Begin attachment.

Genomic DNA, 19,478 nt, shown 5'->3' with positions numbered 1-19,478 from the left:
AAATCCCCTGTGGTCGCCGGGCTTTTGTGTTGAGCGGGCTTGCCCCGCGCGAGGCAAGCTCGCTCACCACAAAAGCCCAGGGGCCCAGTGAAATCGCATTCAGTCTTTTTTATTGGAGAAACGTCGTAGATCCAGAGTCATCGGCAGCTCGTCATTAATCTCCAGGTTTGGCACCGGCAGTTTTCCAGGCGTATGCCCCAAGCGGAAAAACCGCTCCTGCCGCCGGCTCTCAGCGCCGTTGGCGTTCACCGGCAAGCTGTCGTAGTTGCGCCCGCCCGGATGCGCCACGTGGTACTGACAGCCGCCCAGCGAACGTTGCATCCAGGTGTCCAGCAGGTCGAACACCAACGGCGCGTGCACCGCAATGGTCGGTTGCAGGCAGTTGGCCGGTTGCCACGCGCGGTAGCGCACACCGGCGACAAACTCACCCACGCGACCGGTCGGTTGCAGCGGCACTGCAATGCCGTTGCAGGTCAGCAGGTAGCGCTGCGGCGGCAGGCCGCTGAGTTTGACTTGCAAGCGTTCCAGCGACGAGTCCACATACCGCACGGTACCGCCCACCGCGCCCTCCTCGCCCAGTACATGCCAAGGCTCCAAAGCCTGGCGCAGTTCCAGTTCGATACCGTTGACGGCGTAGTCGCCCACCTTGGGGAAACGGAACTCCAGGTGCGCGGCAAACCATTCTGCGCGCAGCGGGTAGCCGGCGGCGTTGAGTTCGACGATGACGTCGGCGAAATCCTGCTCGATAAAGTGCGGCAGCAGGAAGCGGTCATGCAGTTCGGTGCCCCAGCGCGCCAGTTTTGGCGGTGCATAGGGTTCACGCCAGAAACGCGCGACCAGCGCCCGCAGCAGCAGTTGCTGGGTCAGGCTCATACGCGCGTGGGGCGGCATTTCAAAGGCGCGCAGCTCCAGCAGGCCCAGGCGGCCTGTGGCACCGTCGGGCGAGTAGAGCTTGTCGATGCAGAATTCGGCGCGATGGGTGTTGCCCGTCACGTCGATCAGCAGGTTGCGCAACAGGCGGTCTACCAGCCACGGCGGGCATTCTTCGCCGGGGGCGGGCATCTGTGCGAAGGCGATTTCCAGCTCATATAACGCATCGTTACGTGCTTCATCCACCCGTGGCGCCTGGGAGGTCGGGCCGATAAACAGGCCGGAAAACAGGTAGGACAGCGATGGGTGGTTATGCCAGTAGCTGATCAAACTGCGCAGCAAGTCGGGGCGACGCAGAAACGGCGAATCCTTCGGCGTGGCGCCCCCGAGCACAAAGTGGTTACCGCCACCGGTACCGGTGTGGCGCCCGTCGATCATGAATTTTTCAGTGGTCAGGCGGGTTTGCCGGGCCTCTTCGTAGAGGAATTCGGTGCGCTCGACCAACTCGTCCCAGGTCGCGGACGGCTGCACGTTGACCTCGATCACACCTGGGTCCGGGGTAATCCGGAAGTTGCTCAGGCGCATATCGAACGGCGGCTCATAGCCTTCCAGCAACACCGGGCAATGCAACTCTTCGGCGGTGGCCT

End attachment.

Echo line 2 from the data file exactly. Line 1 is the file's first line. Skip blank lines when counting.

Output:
AAATCCCCTGTGGTCGCCGGGCTTTTGTGTTGAGCGGGCTTGCCCCGCGCGAGGCAAGCTCGCTCACCACAAAAGCCCAGGGGCCCAGTGAAATCGCATTCAGTCTTTTTTATTGGAGAAACGTCGTAGATCCAGAGTCATCGGCAGCTCGTCATTAATCTCCAGGTTTGGCACCGGCAGTTTTCCAGGCGTATGCCCCAAGCGGAAAAACCGCTCCTGCCGCCGGCTCTCAGCGCCGTTGGCGTTCACCGGCAAGCTGTCGTAGTTGCGCCCGCCCGGATGCGCCACGTGGTACTGACAGCCGCCCAGCGAACGTTGCATCCAGGTGTCCAGCAGGTCGAACACCAACGGCGCGTGCACCGCAATGGTCGGTTGCAGGCAGTTGGCCGGTTGCCACGCGCGGTAGCGCACACCGGCGACAAACTCACCCACGCGACCGGTCGGTTGCAGCGGCACTGCAATGCCGTTGCAGGTCAGCAGGTAGCGCTGCGGCGGCAGGCCGCTGAGTTTGACTTGCAAGCGTTCCAGCGACGAGTCCACATACCGCACGGTACCGCCCACCGCGCCCTCCTCGCCCAGTACATGCCAAGGCTCCAAAGCCTGGCGCAGTTCCAGTTCGATACCGTTGACGGCGTAGTCGCCCACCTTGGGGAAACGGAACTCCAGGTGCGCGGCAAACCATTCTGCGCGCAGCGGGTAGCCGGCGGCGTTGAGTTCGACGATGACGTCGGCGAAATCCTGCTCGATAAAGTGCGGCAGCAGGAAGCGGTCATGCAGTTCGGTGCCCCAGCGCGCCAGTTTTGGCGGTGCATAGGGTTCACGCCAGAAACGCGCGACCAGCGCCCGCAGCAGCAGTTGCTGGGTCAGGCTCATACGCGCGTGGGGCGGCATTTCAAAGGCGCGCAGCTCCAGCAGGCCCAGGCGGCCTGTGGCACCGTCGGGCGAGTAGAGCTTGTCGATGCAGAATTCGGCGCGATGGGTGTTGCCCGTCACGTCGATCAGCAGGTTGCGCAACAGGCGGTCTACCAGCCACGGCGGGCATTCTTCGCCGGGGGCGGGCATCTGTGCGAAGGCGATTTCCAGCTCATATAACGCATCGTTACGTGCTTCATCCACCCGTGGCGCCTGGGAGGTCGGGCCGATAAACAGGCCGGAAAACAGGTAGGACAGCGATGGGTGGTTATGCCAGTAGCTGATCAAACTGCGCAGCAAGTCGGGGCGACGCAGAAACGGCGAATCCTTCGGCGTGGCGCCCCCGAGCACAAAGTGGTTACCGCCACCGGTACCGGTGTGGCGCCCGTCGATCATGAATTTTTCAGTGGTCAGGCGGGTTTGCCGGGCCTCTTCGTAGAGGAATTCGGTGCGCTCGACCAACTCGTCCCAGGTCGCGGACGGCTGCACGTTGACCTCGATCACACCTGGGTCCGGGGTAATCCGGAAGTTGCTCAGGCGCATATCGAACGGCGGCTCATAGCCTTCCAGCAACACCGGGCAATGCAACTCTTCGGCGGTGGCCT